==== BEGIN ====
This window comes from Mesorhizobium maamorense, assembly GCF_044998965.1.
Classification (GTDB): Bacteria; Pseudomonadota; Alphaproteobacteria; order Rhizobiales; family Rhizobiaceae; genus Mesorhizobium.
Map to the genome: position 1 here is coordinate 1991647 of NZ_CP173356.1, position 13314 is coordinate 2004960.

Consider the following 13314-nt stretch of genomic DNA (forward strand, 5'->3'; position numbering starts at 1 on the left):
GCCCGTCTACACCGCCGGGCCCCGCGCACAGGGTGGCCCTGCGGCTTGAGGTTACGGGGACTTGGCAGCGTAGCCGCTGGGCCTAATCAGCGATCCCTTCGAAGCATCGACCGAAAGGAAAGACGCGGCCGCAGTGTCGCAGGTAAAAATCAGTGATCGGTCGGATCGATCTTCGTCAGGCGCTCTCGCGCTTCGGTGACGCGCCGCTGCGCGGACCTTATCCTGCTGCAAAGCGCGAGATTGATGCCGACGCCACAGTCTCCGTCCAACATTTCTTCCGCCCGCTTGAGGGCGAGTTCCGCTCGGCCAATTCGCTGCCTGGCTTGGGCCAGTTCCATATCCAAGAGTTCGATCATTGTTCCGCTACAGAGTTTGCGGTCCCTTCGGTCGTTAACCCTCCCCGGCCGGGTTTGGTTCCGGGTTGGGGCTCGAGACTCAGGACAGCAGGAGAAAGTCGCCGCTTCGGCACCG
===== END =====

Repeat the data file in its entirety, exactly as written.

This window comes from Mesorhizobium maamorense, assembly GCF_044998965.1.
Classification (GTDB): Bacteria; Pseudomonadota; Alphaproteobacteria; order Rhizobiales; family Rhizobiaceae; genus Mesorhizobium.
Map to the genome: position 1 here is coordinate 1991647 of NZ_CP173356.1, position 13314 is coordinate 2004960.

Consider the following 13314-nt stretch of genomic DNA (forward strand, 5'->3'; position numbering starts at 1 on the left):
GCCCGTCTACACCGCCGGGCCCCGCGCACAGGGTGGCCCTGCGGCTTGAGGTTACGGGGACTTGGCAGCGTAGCCGCTGGGCCTAATCAGCGATCCCTTCGAAGCATCGACCGAAAGGAAAGACGCGGCCGCAGTGTCGCAGGTAAAAATCAGTGATCGGTCGGATCGATCTTCGTCAGGCGCTCTCGCGCTTCGGTGACGCGCCGCTGCGCGGACCTTATCCTGCTGCAAAGCGCGAGATTGATGCCGACGCCACAGTCTCCGTCCAACATTTCTTCCGCCCGCTTGAGGGCGAGTTCCGCTCGGCCAATTCGCTGCCTGGCTTGGGCCAGTTCCATATCCAAGAGTTCGATCATTGTTCCGCTACAGAGTTTGCGGTCCCTTCGGTCGTTAACCCTCCCCGGCCGGGTTTGGTTCCGGGTTGGGGCTCGAGACTCAGGACAGCAGGAGAAAGTCGCCGCTTCGGCACCG